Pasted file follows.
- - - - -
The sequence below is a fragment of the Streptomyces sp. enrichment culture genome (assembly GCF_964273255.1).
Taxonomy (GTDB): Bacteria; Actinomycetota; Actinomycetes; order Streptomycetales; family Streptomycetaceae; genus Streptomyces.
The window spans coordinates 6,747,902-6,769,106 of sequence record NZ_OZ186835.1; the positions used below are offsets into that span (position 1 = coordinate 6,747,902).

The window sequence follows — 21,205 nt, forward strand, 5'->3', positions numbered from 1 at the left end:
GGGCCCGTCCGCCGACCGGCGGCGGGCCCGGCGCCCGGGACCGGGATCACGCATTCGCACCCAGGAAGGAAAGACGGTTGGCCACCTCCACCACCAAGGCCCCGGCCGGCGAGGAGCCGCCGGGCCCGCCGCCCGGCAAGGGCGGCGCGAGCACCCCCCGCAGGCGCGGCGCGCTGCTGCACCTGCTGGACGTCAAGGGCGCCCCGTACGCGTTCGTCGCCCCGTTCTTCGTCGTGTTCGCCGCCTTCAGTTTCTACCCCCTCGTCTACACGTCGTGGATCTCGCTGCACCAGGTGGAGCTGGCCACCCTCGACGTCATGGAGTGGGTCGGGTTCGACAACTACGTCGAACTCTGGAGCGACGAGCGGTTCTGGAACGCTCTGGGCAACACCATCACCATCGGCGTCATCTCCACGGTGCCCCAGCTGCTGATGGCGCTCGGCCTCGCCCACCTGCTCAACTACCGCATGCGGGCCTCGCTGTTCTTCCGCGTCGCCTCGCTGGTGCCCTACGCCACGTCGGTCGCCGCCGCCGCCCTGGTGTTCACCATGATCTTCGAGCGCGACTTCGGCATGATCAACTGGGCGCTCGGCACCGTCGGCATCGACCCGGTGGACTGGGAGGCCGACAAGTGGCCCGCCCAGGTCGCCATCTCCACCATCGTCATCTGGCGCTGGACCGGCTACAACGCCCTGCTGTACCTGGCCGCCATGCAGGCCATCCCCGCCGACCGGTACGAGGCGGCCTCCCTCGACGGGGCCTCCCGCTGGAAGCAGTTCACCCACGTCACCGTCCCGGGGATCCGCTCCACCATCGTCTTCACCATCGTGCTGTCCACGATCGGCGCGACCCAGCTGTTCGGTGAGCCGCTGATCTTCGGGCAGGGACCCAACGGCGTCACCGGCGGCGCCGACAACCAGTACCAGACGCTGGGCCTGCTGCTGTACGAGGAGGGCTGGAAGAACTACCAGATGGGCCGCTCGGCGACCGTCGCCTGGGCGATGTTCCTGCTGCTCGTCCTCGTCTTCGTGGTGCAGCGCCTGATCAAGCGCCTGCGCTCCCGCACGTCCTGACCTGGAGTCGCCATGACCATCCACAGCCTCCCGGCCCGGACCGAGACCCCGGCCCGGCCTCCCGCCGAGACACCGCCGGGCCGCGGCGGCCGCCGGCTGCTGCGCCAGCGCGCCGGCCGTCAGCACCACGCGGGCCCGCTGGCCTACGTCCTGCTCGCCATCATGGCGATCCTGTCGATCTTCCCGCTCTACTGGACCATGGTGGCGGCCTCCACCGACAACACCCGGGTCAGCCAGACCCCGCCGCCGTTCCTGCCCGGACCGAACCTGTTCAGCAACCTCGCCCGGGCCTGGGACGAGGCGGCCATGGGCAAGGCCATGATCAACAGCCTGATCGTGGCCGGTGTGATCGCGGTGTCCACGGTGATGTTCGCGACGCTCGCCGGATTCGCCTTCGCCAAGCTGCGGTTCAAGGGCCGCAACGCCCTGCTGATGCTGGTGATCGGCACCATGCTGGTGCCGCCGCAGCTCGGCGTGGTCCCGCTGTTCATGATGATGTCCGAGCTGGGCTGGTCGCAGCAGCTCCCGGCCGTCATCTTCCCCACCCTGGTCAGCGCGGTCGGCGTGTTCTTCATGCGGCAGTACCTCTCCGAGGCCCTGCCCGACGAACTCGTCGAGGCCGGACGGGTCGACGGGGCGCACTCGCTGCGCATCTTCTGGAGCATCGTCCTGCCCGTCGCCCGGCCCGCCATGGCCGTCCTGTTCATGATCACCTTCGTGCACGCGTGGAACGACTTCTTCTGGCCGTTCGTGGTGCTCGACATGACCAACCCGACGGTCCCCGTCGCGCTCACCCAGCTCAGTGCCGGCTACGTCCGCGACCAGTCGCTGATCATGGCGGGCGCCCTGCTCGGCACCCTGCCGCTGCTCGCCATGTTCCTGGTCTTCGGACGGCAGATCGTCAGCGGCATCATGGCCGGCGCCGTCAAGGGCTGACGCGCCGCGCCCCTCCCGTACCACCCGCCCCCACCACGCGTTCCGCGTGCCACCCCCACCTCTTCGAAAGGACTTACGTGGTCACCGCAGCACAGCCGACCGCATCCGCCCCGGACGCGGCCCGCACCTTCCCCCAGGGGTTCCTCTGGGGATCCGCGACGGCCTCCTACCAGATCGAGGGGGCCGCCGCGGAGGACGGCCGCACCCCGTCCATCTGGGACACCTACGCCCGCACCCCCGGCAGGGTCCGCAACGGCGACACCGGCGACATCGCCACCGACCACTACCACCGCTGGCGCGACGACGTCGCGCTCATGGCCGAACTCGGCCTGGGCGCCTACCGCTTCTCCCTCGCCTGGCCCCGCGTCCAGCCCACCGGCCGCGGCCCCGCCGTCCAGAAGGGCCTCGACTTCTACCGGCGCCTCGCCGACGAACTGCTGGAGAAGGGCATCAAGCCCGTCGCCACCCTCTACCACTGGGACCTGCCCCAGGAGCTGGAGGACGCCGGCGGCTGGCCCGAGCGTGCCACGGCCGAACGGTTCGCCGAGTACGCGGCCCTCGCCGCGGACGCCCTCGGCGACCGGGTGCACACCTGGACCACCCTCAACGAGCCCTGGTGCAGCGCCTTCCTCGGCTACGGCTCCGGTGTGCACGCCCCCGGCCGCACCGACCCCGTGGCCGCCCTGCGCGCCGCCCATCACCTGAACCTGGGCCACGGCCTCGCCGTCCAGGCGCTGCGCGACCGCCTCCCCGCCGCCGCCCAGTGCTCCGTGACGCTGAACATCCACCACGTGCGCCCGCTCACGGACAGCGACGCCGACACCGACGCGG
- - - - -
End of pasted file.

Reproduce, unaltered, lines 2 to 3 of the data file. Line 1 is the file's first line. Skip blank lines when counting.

Taxonomy (GTDB): Bacteria; Actinomycetota; Actinomycetes; order Streptomycetales; family Streptomycetaceae; genus Streptomyces.
The window spans coordinates 6,747,902-6,769,106 of sequence record NZ_OZ186835.1; the positions used below are offsets into that span (position 1 = coordinate 6,747,902).